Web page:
Baricitinib 4 mg once daily may reduce radiographic progression of active rheumatoid arthritis (RA), according to study results published in the Journal of Rheumatology.

Researchers conducted a substudy of participants in a phase 2 trial (NCT01185353) to evaluate patients with active RA despite treatment with methotrexate. Magnetic resonance imaging (MRI) data were used to support dose selection for the phase 3 trial.

In brief, patients were randomly assigned 2:1:1:1:1 to receive either placebo or baricitinib 1, 2, 4, or 8 mg once daily for 12 weeks. At 12 weeks, patients in the first 2 groups were randomly reassigned 1:1 to either baricitinib 2 mg twice daily or 4 mg once daily through week 24.

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Patients participating in the MRI substudy underwent conventional radiography of hands, wrists, and feet. Persons with ≥1 definitive radiographic erosion underwent MRI of the most severely involved hand or wrist at baseline and weeks 12 and 24. Researchers scored images for synovitis, osteitis, bone erosion, and cartilage loss; combined inflammation and total joint damage scores were calculated.

In total, 154 patients met the entry criteria for the substudy. After randomization, 139 remained for the primary week 12 assessments. Among patients who participated in the substudy, 20% improvement in American College of Rheumatology response criteria were significantly higher in the baricitinib 4-mg and 8-mg groups at week 12 compared with placebo.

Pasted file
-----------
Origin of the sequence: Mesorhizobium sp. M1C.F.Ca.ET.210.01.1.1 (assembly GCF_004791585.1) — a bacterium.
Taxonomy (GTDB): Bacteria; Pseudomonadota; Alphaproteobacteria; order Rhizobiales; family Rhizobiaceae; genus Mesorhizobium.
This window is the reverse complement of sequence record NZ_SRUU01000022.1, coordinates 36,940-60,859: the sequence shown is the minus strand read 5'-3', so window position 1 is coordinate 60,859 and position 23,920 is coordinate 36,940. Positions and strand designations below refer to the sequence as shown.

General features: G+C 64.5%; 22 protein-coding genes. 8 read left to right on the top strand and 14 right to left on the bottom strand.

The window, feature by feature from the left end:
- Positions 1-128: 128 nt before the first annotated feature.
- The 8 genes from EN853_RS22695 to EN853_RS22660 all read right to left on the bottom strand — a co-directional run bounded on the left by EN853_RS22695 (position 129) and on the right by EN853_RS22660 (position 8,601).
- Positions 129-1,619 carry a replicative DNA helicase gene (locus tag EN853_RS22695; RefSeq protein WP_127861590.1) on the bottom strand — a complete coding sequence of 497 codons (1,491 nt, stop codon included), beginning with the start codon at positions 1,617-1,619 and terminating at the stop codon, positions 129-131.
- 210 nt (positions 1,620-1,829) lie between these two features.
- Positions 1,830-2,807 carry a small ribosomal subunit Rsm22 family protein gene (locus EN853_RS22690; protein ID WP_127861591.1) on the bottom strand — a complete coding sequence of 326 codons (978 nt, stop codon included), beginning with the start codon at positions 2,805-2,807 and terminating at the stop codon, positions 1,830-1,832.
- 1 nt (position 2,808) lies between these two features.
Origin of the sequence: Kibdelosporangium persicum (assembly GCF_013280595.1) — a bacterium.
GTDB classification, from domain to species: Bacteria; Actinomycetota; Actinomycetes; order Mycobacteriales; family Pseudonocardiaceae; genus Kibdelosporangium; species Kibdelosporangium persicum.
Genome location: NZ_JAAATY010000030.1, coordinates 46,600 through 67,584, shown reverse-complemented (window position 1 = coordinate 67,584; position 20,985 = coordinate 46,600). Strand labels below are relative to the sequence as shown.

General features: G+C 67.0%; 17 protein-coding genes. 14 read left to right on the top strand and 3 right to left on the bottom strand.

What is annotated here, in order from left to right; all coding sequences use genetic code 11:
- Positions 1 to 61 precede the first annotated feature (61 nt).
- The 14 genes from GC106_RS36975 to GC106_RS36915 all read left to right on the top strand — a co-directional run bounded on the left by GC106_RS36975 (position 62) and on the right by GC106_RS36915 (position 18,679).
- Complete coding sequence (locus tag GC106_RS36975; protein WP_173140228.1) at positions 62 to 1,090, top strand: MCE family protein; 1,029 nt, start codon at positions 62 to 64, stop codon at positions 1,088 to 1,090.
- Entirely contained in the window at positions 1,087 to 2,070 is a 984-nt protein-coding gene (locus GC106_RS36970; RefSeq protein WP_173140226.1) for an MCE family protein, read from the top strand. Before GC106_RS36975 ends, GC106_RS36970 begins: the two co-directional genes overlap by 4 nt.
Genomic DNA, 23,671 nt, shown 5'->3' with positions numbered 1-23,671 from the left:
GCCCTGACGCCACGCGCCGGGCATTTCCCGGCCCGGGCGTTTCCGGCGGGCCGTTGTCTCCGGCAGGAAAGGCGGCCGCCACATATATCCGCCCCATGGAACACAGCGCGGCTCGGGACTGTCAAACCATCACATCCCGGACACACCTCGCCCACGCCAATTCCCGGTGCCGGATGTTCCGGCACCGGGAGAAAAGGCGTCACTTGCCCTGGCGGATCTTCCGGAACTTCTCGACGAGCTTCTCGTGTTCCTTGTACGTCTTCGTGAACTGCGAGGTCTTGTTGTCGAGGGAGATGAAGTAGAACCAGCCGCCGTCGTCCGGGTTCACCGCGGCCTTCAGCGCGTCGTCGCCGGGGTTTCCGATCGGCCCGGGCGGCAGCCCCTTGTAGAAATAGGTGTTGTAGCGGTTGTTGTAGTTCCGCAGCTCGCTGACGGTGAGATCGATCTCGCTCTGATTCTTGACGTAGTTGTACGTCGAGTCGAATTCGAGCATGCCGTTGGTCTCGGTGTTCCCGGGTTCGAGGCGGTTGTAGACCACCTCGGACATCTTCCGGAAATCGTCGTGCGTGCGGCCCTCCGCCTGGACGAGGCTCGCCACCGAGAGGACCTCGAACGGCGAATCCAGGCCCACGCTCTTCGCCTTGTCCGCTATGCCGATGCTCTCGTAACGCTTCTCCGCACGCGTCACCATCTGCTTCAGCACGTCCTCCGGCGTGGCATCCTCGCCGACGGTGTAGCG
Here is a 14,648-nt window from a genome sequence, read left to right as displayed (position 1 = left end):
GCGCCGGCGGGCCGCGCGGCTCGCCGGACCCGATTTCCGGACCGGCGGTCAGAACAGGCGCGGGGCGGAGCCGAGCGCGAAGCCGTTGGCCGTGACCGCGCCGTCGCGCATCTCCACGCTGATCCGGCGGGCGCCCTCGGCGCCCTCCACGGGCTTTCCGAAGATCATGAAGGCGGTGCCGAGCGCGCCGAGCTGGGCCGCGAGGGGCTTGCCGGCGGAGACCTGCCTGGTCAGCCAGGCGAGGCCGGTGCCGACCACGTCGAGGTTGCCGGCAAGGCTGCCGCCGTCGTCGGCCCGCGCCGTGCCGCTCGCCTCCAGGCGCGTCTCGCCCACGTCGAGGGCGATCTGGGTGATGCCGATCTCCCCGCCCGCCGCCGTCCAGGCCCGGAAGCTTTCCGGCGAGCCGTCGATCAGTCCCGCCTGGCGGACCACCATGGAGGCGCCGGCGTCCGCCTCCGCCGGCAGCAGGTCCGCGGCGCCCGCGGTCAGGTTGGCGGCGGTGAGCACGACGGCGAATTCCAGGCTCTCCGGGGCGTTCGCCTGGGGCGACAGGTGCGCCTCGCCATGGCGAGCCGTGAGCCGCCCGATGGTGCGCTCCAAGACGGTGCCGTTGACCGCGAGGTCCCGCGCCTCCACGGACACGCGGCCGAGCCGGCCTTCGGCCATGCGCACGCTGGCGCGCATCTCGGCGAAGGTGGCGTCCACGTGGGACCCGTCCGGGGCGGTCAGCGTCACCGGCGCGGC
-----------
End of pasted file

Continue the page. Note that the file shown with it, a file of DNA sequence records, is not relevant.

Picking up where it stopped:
In addition, declines in the Disease Activity Score of 28 joints and level of high-sensitivity C-reactive protein; Health Assessment Questionaire-Disability Index (8 mg only); and swollen joint counts were significantly larger in the baricitinib 4-mg and 8-mg groups vs placebo at week 12. Treatment responses for the 4-mg and 8-mg groups were higher at week 24 and more efficacious vs the 2-mg dose.

At week 12, MRI measures of inflammation in the treatment group — including synovitis, osteitis, and combined inflammation scores — were significantly improved. Mean changes from baseline to week 12 in synovitis were −0.1 for the placebo group, −1.5 for the 4-mg group, and −1.6 for the 8-mg group. Mean changes for osteitis were 0, −3.2, and −2.1 and for bone erosion were 0.9, 0.1, and 0.4 in the placebo, 4-mg, and 8-mg groups, respectively.

Improvements continued through week 24, with decreases in both synovitis and combined inflammation scores appearing to be dose-dependent.

Compared with placebo, researchers noted a “statistically significant suppression of progression” at week 12 for bone erosion in the baricitinib 2-mg treatment arm, cartilage loss in the 4-mg treatment arm, and total joint damage in both arms. These measures remained stable at week 24.

Study limitations included the use of MRI assessments in only a small subgroup of patients and the assessment only of patients with evidence of erosive disease. In addition, statistical analyses were not adjusted for multiplicity, suggesting that some significant findings may be false positives.

“When reviewed in the context of the clinical findings, these data informed dose selection for the phase 3 program,” the researchers concluded. “The available imaging data from this… study increased confidence that the 4 mg baricitinib dose would be able to demonstrate a positive effect on reducing the rate of radiographic progression in phase 3 studies.”

This study was funded by Eli Lilly and Co and Incyte Corporation. Dr Di Carlo was an employee of Spires Science Inc., Dr Luchi was an employee of Incyte Corporation, and Dr Macias was an employee of Eli Lilly and Company at the time of this study.

Reference

Peterfy C, DiCarlo J, Emery P, et al. MRI and dose selection in a phase II trial of baricitinib with conventional synthetic disease-modifying antirheumatic drugs in rheumatoid arthritis [published online January 15, 2019]. J Rheumatol. doi:10.3899/jrheum.171469